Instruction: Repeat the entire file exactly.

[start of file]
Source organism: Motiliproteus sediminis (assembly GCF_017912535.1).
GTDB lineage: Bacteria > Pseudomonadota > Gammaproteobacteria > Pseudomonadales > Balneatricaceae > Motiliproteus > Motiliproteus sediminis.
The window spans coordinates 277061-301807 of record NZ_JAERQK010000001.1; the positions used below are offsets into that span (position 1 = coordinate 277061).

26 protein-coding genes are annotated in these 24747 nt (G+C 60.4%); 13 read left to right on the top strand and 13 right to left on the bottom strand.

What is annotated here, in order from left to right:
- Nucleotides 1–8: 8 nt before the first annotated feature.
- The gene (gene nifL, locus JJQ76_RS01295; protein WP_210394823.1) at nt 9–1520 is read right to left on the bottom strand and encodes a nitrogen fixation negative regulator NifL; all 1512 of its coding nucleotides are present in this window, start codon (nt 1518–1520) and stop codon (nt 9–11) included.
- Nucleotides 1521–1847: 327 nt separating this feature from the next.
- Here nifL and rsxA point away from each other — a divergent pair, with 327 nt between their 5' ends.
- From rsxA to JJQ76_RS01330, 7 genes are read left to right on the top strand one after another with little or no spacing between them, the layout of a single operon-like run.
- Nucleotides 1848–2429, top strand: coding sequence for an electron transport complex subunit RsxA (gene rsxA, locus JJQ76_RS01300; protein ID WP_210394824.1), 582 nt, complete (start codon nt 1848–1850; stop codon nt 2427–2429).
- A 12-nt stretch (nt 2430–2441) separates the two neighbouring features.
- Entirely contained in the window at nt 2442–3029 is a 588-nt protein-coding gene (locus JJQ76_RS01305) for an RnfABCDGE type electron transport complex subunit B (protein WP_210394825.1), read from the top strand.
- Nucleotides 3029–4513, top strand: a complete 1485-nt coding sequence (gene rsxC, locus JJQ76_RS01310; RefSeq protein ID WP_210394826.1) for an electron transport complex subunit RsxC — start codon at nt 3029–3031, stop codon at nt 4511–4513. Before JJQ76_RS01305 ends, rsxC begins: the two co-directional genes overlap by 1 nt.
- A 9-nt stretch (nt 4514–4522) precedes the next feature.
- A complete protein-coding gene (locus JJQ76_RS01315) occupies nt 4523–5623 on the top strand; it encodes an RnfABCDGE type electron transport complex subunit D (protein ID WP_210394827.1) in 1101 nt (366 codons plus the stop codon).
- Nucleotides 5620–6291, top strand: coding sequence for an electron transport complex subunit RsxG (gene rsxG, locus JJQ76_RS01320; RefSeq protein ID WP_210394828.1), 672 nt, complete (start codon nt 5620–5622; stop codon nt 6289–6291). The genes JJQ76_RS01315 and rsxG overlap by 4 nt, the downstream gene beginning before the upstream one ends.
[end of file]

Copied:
Source organism: Motiliproteus sediminis (assembly GCF_017912535.1).
GTDB lineage: Bacteria > Pseudomonadota > Gammaproteobacteria > Pseudomonadales > Balneatricaceae > Motiliproteus > Motiliproteus sediminis.
The window spans coordinates 277061-301807 of record NZ_JAERQK010000001.1; the positions used below are offsets into that span (position 1 = coordinate 277061).

26 protein-coding genes are annotated in these 24747 nt (G+C 60.4%); 13 read left to right on the top strand and 13 right to left on the bottom strand.

What is annotated here, in order from left to right:
- Nucleotides 1–8: 8 nt before the first annotated feature.
- The gene (gene nifL, locus JJQ76_RS01295; protein WP_210394823.1) at nt 9–1520 is read right to left on the bottom strand and encodes a nitrogen fixation negative regulator NifL; all 1512 of its coding nucleotides are present in this window, start codon (nt 1518–1520) and stop codon (nt 9–11) included.
- Nucleotides 1521–1847: 327 nt separating this feature from the next.
- Here nifL and rsxA point away from each other — a divergent pair, with 327 nt between their 5' ends.
- From rsxA to JJQ76_RS01330, 7 genes are read left to right on the top strand one after another with little or no spacing between them, the layout of a single operon-like run.
- Nucleotides 1848–2429, top strand: coding sequence for an electron transport complex subunit RsxA (gene rsxA, locus JJQ76_RS01300; protein ID WP_210394824.1), 582 nt, complete (start codon nt 1848–1850; stop codon nt 2427–2429).
- A 12-nt stretch (nt 2430–2441) separates the two neighbouring features.
- Entirely contained in the window at nt 2442–3029 is a 588-nt protein-coding gene (locus JJQ76_RS01305) for an RnfABCDGE type electron transport complex subunit B (protein WP_210394825.1), read from the top strand.
- Nucleotides 3029–4513, top strand: a complete 1485-nt coding sequence (gene rsxC, locus JJQ76_RS01310; RefSeq protein ID WP_210394826.1) for an electron transport complex subunit RsxC — start codon at nt 3029–3031, stop codon at nt 4511–4513. Before JJQ76_RS01305 ends, rsxC begins: the two co-directional genes overlap by 1 nt.
- A 9-nt stretch (nt 4514–4522) precedes the next feature.
- A complete protein-coding gene (locus JJQ76_RS01315) occupies nt 4523–5623 on the top strand; it encodes an RnfABCDGE type electron transport complex subunit D (protein ID WP_210394827.1) in 1101 nt (366 codons plus the stop codon).
- Nucleotides 5620–6291, top strand: coding sequence for an electron transport complex subunit RsxG (gene rsxG, locus JJQ76_RS01320; RefSeq protein ID WP_210394828.1), 672 nt, complete (start codon nt 5620–5622; stop codon nt 6289–6291). The genes JJQ76_RS01315 and rsxG overlap by 4 nt, the downstream gene beginning before the upstream one ends.